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Japanese Breakfast-Jubilee ALBUM REVIEW

Written Before Listen

Japanese Breakfast is actually an artist who I haven’t listened to yet. She’s gotten buzz in the critical music realm as she’s known to be somewhat of an indie darling. Despite being named Japanese Breakfast, Michelle Zauner is actually from South Korea. The label she is part of is also home to other indie darlings such as Dirty Projectors, The Tallest Man On Earth and Mitski. With that being said, let’s see what Japanese Breakfast has in store for us.


I would be lying to say that I wasn’t surprised that she was an author, but it surely makes sense. Despite surfacing cliche topics such as motivation and love, she stands her own ground as a lyricist. A lot of her songwriting chops use obscure vocabulary when needed. Also, a lot of the emotion in this album comes out in the lyrics and not really the vocal delivery. Not that the vocal performance is bad because it’s actually impressive but a majority of the time, this sounds like contemporary pop music. Meanwhile, the songwriting is where that line between contemporary and indie differentiates.

Vocal Performance

Like I alluded to earlier, the performance is impressive but it’s her songwriting is obviously stronger. What I will say though is that she is a great melody maker. With songs like “Paprika”, “Be Sweet” and “In Hell”, she creates infectious melodies and hooks. As a vocalist, she’s kind of like Stevie Nicks with innocence. She doesn’t wow you as a vocalist at any point, but you’re never really upset at a Japanese Breakfast performance.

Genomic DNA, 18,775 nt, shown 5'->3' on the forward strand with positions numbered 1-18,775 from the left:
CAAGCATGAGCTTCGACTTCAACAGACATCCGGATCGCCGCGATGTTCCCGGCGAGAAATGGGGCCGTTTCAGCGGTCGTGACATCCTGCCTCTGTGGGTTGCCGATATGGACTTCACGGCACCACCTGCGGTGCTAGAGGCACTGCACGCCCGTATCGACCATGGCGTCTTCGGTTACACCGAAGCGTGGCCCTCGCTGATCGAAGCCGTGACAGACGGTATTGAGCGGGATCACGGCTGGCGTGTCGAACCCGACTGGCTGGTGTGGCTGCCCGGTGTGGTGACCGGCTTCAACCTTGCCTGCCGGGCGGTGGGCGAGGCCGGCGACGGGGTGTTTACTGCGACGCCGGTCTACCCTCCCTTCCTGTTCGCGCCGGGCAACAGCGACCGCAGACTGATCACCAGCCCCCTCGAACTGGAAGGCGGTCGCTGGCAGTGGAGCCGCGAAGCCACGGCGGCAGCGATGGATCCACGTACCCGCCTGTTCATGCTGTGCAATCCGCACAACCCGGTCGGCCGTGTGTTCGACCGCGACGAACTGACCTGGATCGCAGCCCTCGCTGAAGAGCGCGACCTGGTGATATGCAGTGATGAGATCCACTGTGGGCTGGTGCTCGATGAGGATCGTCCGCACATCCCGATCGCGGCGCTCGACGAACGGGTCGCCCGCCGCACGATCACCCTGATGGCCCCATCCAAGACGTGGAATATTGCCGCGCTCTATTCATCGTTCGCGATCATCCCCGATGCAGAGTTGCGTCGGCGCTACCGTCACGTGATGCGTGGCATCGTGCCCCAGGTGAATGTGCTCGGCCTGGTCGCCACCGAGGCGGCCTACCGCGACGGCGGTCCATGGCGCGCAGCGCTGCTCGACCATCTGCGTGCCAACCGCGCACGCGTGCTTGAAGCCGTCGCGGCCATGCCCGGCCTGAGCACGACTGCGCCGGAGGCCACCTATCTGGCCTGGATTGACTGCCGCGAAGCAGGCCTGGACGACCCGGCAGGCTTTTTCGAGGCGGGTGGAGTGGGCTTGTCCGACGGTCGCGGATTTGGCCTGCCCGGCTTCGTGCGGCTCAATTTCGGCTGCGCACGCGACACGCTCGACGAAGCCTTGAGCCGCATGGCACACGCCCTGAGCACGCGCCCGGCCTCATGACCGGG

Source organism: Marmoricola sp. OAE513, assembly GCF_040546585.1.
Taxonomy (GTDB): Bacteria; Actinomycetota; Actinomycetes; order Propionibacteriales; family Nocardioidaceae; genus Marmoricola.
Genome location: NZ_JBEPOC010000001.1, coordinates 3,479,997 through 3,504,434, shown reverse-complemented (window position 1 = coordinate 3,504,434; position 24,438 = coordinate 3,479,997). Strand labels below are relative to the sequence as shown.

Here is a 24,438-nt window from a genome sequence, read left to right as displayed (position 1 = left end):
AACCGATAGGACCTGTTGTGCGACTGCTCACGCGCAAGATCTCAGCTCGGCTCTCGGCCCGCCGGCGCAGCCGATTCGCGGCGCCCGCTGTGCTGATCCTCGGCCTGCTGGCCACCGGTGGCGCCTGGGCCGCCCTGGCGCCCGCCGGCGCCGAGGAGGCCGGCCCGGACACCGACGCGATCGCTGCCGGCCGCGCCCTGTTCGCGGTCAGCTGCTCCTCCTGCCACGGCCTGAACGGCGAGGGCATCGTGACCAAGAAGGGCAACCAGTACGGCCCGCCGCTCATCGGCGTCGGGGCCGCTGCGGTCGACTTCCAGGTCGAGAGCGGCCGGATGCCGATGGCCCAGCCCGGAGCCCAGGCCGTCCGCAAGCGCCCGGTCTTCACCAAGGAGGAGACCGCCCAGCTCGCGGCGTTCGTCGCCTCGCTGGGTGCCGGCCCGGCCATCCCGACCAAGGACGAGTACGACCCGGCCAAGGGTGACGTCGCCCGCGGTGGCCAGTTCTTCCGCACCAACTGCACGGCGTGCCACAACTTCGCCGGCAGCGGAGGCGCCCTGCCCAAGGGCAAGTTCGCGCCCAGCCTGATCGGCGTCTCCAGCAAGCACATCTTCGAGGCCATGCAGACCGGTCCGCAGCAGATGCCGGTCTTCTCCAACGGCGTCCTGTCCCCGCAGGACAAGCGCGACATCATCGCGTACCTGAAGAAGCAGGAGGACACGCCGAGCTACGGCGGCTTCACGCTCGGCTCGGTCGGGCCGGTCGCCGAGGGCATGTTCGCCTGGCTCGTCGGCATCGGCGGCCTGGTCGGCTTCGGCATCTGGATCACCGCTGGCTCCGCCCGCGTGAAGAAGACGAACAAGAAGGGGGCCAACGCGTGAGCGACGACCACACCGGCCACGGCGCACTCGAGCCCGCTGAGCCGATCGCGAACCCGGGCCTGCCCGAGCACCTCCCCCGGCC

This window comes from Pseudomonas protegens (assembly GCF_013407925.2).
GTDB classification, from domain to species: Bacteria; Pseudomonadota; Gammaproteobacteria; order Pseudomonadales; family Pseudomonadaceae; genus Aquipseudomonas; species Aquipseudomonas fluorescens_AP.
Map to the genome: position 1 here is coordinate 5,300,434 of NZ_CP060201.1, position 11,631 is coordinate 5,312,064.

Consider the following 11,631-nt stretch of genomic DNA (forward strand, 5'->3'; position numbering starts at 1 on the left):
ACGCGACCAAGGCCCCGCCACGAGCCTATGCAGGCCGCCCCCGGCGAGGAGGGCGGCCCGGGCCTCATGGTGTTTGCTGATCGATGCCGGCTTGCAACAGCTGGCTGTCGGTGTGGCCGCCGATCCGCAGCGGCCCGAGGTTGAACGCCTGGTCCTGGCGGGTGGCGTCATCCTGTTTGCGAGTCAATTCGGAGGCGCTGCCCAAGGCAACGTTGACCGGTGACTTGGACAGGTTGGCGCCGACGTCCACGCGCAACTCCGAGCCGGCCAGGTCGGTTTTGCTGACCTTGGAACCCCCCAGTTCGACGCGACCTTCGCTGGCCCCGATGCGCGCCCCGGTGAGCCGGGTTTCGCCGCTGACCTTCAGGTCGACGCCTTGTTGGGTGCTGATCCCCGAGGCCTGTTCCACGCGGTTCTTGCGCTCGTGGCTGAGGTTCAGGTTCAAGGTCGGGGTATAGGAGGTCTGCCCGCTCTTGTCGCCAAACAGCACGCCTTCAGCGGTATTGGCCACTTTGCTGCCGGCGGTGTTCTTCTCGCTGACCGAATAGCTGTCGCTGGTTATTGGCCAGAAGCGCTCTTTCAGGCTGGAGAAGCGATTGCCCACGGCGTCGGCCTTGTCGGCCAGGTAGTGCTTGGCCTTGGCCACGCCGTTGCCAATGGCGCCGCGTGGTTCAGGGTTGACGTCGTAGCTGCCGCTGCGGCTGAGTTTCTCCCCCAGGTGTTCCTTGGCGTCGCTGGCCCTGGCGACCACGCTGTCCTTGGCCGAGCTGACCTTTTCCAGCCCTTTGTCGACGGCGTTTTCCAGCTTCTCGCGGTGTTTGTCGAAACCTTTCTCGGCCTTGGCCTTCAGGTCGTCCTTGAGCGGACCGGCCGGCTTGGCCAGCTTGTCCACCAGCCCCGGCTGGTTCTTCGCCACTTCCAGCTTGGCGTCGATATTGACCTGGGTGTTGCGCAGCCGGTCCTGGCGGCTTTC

The main producer on this album is Craig Hendrix. He has only been credited production on 4 albums so he’s fairly new to the game. The engineer is a little more experienced but still fairly new to the game. What I will say is that, they know the manuals. They know how to use the gear as there is rarely a bad mixing choice. Although, what stops them from producing a great mix instead of a good one is the personality. Luckily, it’s not a huge gripe of mine but, it does somewhat prevent this album from being better than it turned out to be.


Despite the mixing being a little wallpaper. The instrumentation is immaculate. Despite sticking to rock instrumentation, synths and strings, it sounds like there is way more going on. There is a lot of different instrumental palettes on this record. The track “Be Sweet” is like a new wave cut with disco drums, bass and synths while “Kokomo IN” lays it back with acoustic guitar, slide guitar and muffled drums. The closing track starts of with a very clean electric guitar and then it climaxes like a post-rock song and out of nowhere, a guitar solo comes in alongside triumphant drums. The producers might not have the personality this album needed, but the musicians surely do.


Like I said. I think the production could’ve had a little more spice to it. I also think the vocal performances could’ve been a little more out there. It’s pretty safe, but luckily, the melodies and songwriting are in top form. Japanese Breakfast delivers with detailed love songs and infectious melodies.


I honestly haven’t big on any indie pop releases so far. Luckily this album breaks the ice. It has good lyrics, good palettes, good melodies and it comes off being a great album. Also, if you like your production simple and your indie pop infectious, this is right up your alley.



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